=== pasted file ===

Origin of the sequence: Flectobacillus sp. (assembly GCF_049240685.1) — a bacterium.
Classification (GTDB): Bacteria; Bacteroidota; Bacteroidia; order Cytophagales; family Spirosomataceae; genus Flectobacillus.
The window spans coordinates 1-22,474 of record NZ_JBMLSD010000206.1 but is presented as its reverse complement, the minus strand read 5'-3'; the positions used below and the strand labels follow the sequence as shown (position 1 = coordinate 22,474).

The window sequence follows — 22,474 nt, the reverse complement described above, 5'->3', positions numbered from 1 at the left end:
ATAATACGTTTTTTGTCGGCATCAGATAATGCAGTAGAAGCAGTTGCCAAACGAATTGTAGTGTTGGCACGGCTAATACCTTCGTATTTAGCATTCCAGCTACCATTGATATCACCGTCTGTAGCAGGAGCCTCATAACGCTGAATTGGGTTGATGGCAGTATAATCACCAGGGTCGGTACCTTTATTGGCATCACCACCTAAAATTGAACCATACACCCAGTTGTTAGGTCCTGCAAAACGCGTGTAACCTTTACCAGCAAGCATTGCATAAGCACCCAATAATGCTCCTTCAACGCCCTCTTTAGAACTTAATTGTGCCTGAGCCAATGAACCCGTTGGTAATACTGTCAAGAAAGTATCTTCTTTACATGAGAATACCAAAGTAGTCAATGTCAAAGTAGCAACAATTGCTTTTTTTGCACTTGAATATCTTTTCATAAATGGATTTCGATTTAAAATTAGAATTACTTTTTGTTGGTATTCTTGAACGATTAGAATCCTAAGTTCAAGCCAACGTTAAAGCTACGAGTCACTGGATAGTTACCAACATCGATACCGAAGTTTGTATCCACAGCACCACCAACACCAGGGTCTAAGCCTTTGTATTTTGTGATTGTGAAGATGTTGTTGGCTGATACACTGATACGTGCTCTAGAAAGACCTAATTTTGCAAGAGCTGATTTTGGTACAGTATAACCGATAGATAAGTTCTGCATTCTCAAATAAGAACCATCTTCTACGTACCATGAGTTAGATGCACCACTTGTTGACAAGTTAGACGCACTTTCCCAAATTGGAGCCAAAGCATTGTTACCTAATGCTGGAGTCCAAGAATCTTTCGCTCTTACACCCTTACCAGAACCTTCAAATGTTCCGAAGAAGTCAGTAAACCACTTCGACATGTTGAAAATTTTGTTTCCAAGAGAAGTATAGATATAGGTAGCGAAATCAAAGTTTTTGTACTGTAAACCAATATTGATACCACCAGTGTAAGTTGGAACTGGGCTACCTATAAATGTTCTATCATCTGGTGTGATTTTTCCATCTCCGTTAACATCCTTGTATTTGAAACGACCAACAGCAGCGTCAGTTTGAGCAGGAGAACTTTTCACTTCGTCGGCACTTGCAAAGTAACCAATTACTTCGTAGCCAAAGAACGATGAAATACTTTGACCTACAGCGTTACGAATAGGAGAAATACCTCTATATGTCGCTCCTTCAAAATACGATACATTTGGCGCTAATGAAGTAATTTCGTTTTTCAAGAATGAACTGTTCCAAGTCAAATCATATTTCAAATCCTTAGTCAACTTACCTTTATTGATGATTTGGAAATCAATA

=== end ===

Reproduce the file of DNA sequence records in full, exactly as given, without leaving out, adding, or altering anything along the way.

Origin of the sequence: Flectobacillus sp. (assembly GCF_049240685.1) — a bacterium.
Classification (GTDB): Bacteria; Bacteroidota; Bacteroidia; order Cytophagales; family Spirosomataceae; genus Flectobacillus.
The window spans coordinates 1-22,474 of record NZ_JBMLSD010000206.1 but is presented as its reverse complement, the minus strand read 5'-3'; the positions used below and the strand labels follow the sequence as shown (position 1 = coordinate 22,474).

The window sequence follows — 22,474 nt, the reverse complement described above, 5'->3', positions numbered from 1 at the left end:
ATAATACGTTTTTTGTCGGCATCAGATAATGCAGTAGAAGCAGTTGCCAAACGAATTGTAGTGTTGGCACGGCTAATACCTTCGTATTTAGCATTCCAGCTACCATTGATATCACCGTCTGTAGCAGGAGCCTCATAACGCTGAATTGGGTTGATGGCAGTATAATCACCAGGGTCGGTACCTTTATTGGCATCACCACCTAAAATTGAACCATACACCCAGTTGTTAGGTCCTGCAAAACGCGTGTAACCTTTACCAGCAAGCATTGCATAAGCACCCAATAATGCTCCTTCAACGCCCTCTTTAGAACTTAATTGTGCCTGAGCCAATGAACCCGTTGGTAATACTGTCAAGAAAGTATCTTCTTTACATGAGAATACCAAAGTAGTCAATGTCAAAGTAGCAACAATTGCTTTTTTTGCACTTGAATATCTTTTCATAAATGGATTTCGATTTAAAATTAGAATTACTTTTTGTTGGTATTCTTGAACGATTAGAATCCTAAGTTCAAGCCAACGTTAAAGCTACGAGTCACTGGATAGTTACCAACATCGATACCGAAGTTTGTATCCACAGCACCACCAACACCAGGGTCTAAGCCTTTGTATTTTGTGATTGTGAAGATGTTGTTGGCTGATACACTGATACGTGCTCTAGAAAGACCTAATTTTGCAAGAGCTGATTTTGGTACAGTATAACCGATAGATAAGTTCTGCATTCTCAAATAAGAACCATCTTCTACGTACCATGAGTTAGATGCACCACTTGTTGACAAGTTAGACGCACTTTCCCAAATTGGAGCCAAAGCATTGTTACCTAATGCTGGAGTCCAAGAATCTTTCGCTCTTACACCCTTACCAGAACCTTCAAATGTTCCGAAGAAGTCAGTAAACCACTTCGACATGTTGAAAATTTTGTTTCCAAGAGAAGTATAGATATAGGTAGCGAAATCAAAGTTTTTGTACTGTAAACCAATATTGATACCACCAGTGTAAGTTGGAACTGGGCTACCTATAAATGTTCTATCATCTGGTGTGATTTTTCCATCTCCGTTAACATCCTTGTATTTGAAACGACCAACAGCAGCGTCAGTTTGAGCAGGAGAACTTTTCACTTCGTCGGCACTTGCAAAGTAACCAATTACTTCGTAGCCAAAGAACGATGAAATACTTTGACCTACAGCGTTACGAATAGGAGAAATACCTCTATATGTCGCTCCTTCAAAATACGATACATTTGGCGCTAATGAAGTAATTTCGTTTTTCAAGAATGAACTGTTCCAAGTCAAATCATATTTCAAATCCTTAGTCAACTTACCTTTATTGATGATTTGGAAATCAATA